it right over here. Do you want to give it a shot? You’ve got this thing. Yeah, I know you do. I heard it. I heard the right answer. Go for it. SPEAKER 3: C, because since the

blue ball’s mass is a lot bigger than the yellow ball’s mass, the yellow

ball won’t slow the blue ball down. But the difference in speed

still needs to be the same. So– SPEAKER 1: So she says, OK. Correct me if I don’t get it right. So since the mass of the

blue ball is way big compared to the mass of the yellow, its velocity

isn’t really going to be changed much. It’s sort of like when the blue

ball collides with the earth, and the earth is effectively infinitely

massive compared to the blue ball, so the blue ball’s

velocity just reverses. So the blue ball is

going up at speed v0. And the yellow ball is coming

into this collision at speed v0. So what’s the relative speed? To v0, right. And then if we can approximate, because

this is so much bigger than that that the blue ball frankly doesn’t

care about the yellow ball. So it continues to move

up at speed about v0. Then in order for this to

be an elastic collision and preserve the relative

speed, then the yellow ball will have to be moving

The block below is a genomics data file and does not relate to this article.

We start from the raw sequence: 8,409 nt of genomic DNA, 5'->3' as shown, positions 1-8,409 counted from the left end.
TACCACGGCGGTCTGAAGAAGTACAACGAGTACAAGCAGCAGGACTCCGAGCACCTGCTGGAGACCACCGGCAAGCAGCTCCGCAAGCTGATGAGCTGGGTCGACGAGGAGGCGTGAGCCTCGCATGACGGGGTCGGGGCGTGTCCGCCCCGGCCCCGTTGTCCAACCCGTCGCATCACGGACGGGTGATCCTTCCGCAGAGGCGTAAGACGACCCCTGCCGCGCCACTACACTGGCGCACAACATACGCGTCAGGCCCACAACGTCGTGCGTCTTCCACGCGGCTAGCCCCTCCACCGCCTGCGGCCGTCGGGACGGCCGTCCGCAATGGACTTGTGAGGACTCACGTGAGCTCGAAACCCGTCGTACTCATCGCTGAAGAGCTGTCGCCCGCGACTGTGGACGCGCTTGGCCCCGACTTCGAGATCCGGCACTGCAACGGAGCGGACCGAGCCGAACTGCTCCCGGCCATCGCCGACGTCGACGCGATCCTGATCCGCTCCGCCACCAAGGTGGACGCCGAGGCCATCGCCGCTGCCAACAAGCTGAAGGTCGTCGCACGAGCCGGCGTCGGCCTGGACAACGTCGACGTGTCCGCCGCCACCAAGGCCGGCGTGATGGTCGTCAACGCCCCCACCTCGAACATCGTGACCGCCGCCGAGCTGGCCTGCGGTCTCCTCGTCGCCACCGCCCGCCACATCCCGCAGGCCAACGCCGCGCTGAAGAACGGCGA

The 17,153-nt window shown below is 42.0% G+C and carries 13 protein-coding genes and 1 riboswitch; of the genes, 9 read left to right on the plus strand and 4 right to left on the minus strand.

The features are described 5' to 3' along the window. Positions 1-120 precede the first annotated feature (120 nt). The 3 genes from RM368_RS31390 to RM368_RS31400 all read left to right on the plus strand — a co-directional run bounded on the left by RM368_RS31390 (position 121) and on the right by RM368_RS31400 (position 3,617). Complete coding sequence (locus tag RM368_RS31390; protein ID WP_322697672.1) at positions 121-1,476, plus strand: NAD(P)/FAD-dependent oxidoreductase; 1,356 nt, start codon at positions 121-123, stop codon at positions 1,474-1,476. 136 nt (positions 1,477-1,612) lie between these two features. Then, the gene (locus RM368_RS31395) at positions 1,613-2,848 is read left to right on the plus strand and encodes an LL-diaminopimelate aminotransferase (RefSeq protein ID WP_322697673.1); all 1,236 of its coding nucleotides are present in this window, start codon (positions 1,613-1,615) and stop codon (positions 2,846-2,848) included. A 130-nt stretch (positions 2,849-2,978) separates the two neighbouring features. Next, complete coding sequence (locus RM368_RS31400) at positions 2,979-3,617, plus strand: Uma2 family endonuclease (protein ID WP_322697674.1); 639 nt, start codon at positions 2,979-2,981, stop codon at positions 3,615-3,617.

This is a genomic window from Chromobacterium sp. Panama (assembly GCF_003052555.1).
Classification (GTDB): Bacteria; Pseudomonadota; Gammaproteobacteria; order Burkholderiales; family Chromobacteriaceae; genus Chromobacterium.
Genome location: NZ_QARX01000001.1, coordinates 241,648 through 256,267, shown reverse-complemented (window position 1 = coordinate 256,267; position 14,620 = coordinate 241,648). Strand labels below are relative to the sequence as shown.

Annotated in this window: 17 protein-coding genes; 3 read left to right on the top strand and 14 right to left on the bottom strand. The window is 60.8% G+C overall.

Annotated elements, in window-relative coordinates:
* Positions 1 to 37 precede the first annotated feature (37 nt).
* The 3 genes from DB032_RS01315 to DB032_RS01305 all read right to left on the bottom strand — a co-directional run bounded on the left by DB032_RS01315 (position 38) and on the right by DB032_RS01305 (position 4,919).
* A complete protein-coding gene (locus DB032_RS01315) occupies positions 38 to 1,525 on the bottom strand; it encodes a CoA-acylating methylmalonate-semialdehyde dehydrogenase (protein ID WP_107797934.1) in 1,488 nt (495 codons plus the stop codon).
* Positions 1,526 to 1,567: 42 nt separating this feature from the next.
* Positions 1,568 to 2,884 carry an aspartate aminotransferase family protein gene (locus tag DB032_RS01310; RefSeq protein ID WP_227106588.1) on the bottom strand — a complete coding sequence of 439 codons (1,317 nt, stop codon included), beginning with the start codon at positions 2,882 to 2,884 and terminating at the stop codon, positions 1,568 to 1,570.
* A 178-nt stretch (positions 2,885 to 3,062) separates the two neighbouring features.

up at 2v0 with respect to the blue ball, which

is moving up at v0. So therefore the yellow ball will

go up at 3v0, or thereabouts. Do you follow? I think she deserves

a round of applause. That was awesome. Any question on that? SPEAKER 4: Can we do

that a little bit slower? SPEAKER 1: Yes. Ian says, I want more chocolate,

or can you do that slower? All right. So here’s the large ball going up at v0. That’s too big. And the small one is coming down at v0. Now what has to be

conserved in the collision? Certainly momentum. So it is true that M, I’m going to

pick up as my positive direction. So initial momentum

would be Mv0 minus mv0. And the final momentum

will be M times, I guess I’ve got to make this a

big V going up, and a small v. Now I want to simplify this taking

into account that little m is puny compared to big M. So what if I

were to divide through by big M? Try to illustrate the little terms. No cheating yet, right? I didn’t divide by zero,

and then the world explodes. So in the limit that this is